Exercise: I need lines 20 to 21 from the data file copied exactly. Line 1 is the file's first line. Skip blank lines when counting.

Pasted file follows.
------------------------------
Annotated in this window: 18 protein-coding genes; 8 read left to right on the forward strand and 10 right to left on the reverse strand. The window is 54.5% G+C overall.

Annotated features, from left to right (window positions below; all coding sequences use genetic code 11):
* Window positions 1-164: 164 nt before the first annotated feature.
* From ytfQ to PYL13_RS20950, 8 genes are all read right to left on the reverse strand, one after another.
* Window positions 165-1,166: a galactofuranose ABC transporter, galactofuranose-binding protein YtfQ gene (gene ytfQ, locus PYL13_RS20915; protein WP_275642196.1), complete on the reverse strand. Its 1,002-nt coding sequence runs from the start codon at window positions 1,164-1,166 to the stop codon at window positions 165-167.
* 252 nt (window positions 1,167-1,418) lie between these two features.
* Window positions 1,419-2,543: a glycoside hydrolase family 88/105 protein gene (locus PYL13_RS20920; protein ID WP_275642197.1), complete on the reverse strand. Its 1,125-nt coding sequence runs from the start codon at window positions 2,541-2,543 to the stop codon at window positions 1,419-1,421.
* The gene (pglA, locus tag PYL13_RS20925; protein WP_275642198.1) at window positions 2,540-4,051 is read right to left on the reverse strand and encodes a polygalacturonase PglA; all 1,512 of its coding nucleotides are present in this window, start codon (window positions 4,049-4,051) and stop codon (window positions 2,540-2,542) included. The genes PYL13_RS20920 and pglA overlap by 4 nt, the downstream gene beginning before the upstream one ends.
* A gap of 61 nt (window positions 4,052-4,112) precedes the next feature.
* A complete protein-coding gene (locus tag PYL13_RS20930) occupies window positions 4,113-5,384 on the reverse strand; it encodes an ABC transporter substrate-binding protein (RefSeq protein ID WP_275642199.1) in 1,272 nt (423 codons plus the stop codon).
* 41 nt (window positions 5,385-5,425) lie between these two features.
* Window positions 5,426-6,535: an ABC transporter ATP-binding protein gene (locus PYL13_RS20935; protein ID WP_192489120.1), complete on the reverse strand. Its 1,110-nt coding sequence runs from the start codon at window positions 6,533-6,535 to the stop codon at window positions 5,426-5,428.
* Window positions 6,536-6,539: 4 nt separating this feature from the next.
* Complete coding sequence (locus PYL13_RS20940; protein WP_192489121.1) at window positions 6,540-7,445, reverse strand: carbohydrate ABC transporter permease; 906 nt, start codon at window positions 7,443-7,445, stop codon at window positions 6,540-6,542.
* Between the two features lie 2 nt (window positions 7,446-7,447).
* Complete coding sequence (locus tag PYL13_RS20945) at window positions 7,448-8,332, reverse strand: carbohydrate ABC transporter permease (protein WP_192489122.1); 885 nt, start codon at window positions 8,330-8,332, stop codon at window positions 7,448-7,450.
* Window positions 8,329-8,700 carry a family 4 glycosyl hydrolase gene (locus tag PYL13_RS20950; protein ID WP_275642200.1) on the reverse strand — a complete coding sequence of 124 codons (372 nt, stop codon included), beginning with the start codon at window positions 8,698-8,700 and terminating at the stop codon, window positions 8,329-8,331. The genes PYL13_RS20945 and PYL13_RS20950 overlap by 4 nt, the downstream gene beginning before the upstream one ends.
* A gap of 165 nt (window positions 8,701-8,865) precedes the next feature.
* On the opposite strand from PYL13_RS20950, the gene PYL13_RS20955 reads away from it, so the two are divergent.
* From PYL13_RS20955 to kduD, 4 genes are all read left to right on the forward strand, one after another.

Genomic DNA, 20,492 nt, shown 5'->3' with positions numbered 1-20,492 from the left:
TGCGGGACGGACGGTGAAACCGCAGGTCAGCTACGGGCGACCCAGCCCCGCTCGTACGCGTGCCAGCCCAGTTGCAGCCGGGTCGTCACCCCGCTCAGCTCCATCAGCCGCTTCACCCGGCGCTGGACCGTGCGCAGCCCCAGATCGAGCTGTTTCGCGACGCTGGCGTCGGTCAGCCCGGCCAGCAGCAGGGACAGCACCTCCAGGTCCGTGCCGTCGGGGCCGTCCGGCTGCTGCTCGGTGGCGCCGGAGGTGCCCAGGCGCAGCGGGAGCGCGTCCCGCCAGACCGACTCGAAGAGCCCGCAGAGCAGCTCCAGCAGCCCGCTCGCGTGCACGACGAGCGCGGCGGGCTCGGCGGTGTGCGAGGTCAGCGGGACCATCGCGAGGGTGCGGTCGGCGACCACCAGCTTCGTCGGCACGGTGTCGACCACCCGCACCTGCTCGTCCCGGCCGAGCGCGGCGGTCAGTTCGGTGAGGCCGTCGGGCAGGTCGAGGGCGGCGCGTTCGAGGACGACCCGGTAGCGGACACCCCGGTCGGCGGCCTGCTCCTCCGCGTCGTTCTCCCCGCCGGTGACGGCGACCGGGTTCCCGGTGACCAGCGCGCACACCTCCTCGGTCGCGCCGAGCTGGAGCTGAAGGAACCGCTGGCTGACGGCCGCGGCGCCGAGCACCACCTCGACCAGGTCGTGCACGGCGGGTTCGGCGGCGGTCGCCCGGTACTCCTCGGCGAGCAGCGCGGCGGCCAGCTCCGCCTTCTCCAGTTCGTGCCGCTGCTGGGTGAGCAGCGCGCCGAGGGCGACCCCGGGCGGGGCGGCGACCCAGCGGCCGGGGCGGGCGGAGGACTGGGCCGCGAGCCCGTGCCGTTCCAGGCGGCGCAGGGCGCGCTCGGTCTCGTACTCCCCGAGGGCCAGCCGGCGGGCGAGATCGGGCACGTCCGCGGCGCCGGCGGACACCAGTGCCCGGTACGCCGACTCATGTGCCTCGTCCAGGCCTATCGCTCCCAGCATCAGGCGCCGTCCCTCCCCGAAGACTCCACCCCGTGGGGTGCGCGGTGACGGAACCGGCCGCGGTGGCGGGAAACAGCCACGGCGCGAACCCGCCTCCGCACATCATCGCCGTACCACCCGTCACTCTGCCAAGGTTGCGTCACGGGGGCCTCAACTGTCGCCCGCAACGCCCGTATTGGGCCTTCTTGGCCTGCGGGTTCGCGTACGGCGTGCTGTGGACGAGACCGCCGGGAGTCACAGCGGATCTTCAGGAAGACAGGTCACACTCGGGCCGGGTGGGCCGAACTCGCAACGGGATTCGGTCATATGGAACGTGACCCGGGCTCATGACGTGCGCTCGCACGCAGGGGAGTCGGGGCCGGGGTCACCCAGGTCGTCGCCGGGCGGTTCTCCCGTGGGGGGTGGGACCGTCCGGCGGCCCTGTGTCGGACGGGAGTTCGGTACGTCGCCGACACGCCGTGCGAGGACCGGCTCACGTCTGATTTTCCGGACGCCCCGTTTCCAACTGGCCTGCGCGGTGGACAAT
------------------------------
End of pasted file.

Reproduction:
* From PYL13_RS20955 to kduD, 4 genes are all read left to right on the forward strand, one after another.

Genomic DNA, 20,492 nt, shown 5'->3' with positions numbered 1-20,492 from the left: